* Sort trash and keep food in a separate can. Bears are opportunistic and if they have to work too hard they'll find an easier meal. They may knock a can over and paw at it but if they can't open it and don't get much encouragement from odors they will move on.
* Remove bear attractants from your yard: dog food, bird seed, fishing gear, barbecues and coolers.
* Use a garbage disposal to reduce food waste in the trash. Another option is to separate food waste, fish parts and other smelly trash. Bag and freeze it before putting it out.
* Hose out trash cans and keep them clean. Use plastic bags to contain the trash and tie them shut. A bear follows its nose. A clean can greatly reduces the attraction to a bear.
* Put trash out just before pickup. Cans containing smelly waste cannot be put out earlier than 4 a.m. on the day of pickup.
* Mike Allison, route manager for Waste Management, encourages building owners and managers to call him with any question regarding enclosures for trash containers. People have built sheds and enclosures that don't work either they don't keep bears out or they do keep trash collectors out. He can be reached at 780-7800, ext. 224.
* Think of the collection crew before resorting to extreme antibear measures. Each truck picks up about 1,000 cans a day and garbage men handle every can. Some folks have poured bleach or ammonia over their trash. Moderation is the key you don't want the garbage man getting a face-full of bleach fumes. Do not mix bleach and ammonia. Pinesol is also recommended. Sprinkling a little cayenne pepper on the trash or around the edge of the can is also worth a try.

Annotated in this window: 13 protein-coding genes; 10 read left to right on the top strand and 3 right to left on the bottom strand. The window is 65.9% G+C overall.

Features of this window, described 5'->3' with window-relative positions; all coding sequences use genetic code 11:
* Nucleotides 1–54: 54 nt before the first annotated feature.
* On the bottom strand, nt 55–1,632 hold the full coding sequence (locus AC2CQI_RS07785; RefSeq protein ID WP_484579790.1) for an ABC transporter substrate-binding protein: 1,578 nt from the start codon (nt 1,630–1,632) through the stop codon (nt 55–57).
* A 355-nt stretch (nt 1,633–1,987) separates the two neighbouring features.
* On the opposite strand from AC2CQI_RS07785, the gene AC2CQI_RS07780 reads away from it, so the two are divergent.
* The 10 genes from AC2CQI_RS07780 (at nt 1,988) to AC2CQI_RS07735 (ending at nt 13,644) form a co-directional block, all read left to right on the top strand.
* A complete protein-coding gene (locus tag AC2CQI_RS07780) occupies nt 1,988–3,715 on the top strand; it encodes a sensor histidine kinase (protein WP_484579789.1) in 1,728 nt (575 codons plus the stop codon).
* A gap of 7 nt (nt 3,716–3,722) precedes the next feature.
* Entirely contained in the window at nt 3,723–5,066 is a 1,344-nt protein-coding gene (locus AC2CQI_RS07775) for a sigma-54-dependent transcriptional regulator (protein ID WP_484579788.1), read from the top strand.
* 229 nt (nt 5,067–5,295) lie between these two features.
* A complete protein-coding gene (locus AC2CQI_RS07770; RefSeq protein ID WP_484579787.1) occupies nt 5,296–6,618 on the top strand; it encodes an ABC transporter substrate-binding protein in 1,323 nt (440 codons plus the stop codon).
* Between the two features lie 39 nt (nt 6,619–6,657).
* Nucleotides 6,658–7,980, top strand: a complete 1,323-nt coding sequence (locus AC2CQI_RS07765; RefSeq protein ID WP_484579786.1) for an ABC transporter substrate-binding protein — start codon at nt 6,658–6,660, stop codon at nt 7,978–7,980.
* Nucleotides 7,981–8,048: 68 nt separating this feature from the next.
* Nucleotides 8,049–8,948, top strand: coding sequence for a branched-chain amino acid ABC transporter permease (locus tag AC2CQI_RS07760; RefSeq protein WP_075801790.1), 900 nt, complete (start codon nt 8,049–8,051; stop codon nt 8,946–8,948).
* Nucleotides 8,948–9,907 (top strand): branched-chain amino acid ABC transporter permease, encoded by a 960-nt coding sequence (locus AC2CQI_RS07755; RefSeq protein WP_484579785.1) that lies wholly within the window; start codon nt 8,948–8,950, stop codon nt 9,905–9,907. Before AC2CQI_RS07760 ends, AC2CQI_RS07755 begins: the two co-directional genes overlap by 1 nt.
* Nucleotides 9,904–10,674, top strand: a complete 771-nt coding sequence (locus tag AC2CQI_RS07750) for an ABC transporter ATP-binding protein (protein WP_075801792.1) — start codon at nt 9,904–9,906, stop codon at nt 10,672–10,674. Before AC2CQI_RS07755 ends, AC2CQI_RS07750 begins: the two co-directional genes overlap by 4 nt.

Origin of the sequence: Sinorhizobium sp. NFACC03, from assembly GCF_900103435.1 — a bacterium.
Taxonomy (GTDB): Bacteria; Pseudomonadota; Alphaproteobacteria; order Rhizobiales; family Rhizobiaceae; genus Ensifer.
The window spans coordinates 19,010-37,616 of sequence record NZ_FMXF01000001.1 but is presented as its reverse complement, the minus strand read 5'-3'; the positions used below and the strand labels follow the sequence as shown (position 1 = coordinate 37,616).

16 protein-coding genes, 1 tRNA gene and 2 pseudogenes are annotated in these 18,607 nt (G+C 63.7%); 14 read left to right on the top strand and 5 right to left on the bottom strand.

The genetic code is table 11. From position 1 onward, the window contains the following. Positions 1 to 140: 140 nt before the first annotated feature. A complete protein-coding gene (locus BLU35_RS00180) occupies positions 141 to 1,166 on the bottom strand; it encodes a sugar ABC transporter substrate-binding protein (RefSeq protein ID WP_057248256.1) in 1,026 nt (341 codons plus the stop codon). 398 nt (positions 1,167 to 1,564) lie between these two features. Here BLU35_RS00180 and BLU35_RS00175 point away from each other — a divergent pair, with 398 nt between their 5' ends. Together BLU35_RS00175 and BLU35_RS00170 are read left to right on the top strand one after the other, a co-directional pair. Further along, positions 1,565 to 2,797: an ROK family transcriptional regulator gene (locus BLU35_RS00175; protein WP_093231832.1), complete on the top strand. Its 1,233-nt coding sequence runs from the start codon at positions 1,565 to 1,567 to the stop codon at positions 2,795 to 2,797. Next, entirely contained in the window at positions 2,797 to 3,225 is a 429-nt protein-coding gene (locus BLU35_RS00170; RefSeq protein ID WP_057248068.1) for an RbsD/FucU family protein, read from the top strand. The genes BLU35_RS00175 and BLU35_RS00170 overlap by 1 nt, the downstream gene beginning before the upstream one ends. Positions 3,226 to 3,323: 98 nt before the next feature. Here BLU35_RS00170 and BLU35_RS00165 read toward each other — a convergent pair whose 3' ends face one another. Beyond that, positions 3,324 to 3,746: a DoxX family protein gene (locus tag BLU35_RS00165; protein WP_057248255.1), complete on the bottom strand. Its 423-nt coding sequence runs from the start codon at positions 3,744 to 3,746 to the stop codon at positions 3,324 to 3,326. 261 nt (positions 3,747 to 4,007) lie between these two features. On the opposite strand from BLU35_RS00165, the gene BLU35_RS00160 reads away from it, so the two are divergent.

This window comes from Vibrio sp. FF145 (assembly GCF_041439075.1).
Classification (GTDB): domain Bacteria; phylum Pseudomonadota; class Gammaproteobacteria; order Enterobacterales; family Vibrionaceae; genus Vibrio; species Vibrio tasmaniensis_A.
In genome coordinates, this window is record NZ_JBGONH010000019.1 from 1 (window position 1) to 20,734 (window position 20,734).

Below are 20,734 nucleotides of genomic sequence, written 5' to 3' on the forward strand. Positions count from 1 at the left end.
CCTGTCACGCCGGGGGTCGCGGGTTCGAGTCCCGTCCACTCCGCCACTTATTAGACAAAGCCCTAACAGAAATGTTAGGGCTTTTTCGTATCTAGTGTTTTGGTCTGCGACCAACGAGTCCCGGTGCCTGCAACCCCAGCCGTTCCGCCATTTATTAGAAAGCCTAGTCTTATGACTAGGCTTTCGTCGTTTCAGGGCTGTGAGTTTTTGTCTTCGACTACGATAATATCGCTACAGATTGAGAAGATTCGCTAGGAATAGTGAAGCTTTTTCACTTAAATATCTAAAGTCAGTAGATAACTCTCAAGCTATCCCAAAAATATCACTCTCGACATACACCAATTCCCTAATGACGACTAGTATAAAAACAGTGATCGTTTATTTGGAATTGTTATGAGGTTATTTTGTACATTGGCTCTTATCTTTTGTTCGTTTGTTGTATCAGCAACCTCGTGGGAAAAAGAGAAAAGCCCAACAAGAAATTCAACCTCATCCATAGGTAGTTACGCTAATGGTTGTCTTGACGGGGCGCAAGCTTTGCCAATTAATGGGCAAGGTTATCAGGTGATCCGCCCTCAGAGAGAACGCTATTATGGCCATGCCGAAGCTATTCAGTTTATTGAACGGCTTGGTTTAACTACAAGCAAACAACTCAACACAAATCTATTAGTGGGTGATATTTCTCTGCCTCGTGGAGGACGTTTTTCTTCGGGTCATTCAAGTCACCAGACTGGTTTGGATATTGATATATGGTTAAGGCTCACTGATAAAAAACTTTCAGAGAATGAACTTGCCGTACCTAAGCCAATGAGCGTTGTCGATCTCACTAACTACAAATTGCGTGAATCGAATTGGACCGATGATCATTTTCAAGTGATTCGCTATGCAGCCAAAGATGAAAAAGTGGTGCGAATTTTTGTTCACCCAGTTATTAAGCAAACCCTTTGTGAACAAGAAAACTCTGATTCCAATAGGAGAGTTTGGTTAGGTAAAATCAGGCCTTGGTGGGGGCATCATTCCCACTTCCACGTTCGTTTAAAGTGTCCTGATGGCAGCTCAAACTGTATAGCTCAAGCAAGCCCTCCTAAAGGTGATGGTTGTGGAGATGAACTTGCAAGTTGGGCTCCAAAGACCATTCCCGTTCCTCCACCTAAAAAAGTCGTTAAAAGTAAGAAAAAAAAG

* Bungee cords can effectively secure a lid to a garbage can. Garbage collectors have been injured by snapping Bungee cords. To prevent injury cords should be attached permanently to both handles and then pulled across the top. The cord should be tight enough so it doesn't come off if a bear tips the can over, but not so tight it can't be stretched over the top.
* If you're looking for a new garbage can, the gray commercial-grade Rubbermaid containers come highly recommended.
Sources: Members of the city's Urban Bear Committee and Waste Management staff.
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